Messenger platform Slack has filed a complaint over Microsoft’s alleged abuse of dominance by including Microsoft Teams in its Office 365 software. Slack is a messaging and video conference tool designed specifically for work places. The platform claims the automatic integration of Teams into Office 365 gives Microsoft an unfair advantage and makes it more difficult for Slack to market its product. Microsoft Teams saw its usage nearly double to 77 million users in one month when lockdown measures were introduced globally in late March. While Slack also saw user numbers grow to 12.5 million, it claims Microsoft’s practice is illegal and no doubt contributed to its exponential growth. The European Commission will now review the complaint to determine whether antitrust law has been breached.  Zoom Video however, is no doubt the king of video conferencing seeing its users rise to 300 million daily users in April. Microsoft argues it holds only 29% of the market and is therefore not dominant.

8. RBS

The Royal Bank of Scotland has officially changed its name to Natwest Group. The name change was announced in February as a means to shake off its legacy as a bailout bank. RBS received a £45 billion bailout from the UK government in 2008 and went into state ownership. The bank is still 62% owned by the UK government.

Additionally, 49,000 of its staff are to work remotely for the remainder of 2020. This decision was taken for the safety and wellbeing of staff. This comes despite a change in government guidance which now encourages employers to bring workers back to the office from August 1. RBS’ decision will no doubt be a huge blow for the many high streets that rely on office workers for income.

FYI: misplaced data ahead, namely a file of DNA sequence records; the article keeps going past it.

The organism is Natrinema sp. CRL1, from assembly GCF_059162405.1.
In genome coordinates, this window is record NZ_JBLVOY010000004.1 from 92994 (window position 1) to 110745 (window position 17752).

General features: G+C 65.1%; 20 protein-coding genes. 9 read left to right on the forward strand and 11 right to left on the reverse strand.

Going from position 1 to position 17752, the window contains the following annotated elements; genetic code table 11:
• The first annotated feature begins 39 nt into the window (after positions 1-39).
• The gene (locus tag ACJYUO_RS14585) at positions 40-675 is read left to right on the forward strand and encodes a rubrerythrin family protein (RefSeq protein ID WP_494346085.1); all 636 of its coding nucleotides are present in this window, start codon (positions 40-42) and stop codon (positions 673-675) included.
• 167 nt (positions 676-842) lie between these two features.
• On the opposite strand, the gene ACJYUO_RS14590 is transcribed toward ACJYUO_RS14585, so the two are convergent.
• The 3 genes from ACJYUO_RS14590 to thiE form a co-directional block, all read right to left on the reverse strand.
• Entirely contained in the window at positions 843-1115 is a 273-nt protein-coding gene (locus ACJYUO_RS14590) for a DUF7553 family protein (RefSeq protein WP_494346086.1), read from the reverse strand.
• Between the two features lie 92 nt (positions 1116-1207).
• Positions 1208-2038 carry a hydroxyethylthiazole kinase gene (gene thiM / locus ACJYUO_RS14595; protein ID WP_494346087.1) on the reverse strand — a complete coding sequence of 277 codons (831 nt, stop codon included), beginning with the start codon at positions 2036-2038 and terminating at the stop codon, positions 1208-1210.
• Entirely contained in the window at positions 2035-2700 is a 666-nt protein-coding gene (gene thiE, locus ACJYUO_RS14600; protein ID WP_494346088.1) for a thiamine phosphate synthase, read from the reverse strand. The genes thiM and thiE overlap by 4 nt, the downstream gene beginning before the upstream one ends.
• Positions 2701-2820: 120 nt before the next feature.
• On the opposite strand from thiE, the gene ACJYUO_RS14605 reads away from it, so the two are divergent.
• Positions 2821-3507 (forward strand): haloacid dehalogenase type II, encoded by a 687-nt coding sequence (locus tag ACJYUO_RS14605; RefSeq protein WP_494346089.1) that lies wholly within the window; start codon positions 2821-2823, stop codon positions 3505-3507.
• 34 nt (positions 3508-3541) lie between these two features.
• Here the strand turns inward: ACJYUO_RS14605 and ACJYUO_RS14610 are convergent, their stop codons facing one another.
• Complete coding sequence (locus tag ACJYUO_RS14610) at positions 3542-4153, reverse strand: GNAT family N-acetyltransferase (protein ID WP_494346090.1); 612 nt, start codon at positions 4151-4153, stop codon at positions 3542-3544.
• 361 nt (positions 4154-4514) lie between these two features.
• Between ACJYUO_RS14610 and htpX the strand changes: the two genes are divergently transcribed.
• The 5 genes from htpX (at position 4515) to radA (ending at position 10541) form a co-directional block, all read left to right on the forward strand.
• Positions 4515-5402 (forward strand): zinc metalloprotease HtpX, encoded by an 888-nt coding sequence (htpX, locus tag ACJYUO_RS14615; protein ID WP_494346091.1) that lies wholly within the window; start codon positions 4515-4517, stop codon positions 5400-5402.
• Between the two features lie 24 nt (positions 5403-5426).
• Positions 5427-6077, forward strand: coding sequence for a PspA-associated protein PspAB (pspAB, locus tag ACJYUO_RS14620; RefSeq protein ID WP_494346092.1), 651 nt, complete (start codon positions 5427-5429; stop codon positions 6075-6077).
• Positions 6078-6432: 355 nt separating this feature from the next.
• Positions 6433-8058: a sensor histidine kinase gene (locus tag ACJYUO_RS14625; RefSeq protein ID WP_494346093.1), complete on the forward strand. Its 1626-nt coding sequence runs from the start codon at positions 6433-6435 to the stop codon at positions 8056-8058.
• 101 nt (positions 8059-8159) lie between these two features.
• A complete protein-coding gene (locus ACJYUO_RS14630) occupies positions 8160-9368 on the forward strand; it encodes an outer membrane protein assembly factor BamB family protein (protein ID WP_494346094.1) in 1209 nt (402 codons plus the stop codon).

In the latest blow for the ailing high street, Marks and Spencer announced plans to slash 950 jobs. The majority of jobs will be lost in management roles in its head office. Coronavirus lockdown particularly affected Marks and Spencer as despite its online presence, shoppers were less drawn to its more lucrative formal wear.

Overall Marks saw an 84% decline in its sales. Like many retailers however, Marks and Spencer was struggling well before Covid-19 and fell out of the FTSE 100 last year. Chancellor Rishi Sunak said not every job can be saved by the government but with tens of thousands of job cuts across our high street a case for greater intervention grows, if our economy is to begin its recovery.


LinkedIn is to slash 960 jobs as recruitment and hiring dries up. These cuts will apply mainly to its sales and hiring division due to the steep decline in their Talent Solutions business. There is simply insufficient demand to warrant such a large workforce in this field. The cuts account for roughly 6% of its 16000 strong work force. LinkedIn is owned by Microsoft after its $26 billion acquisition in 2016.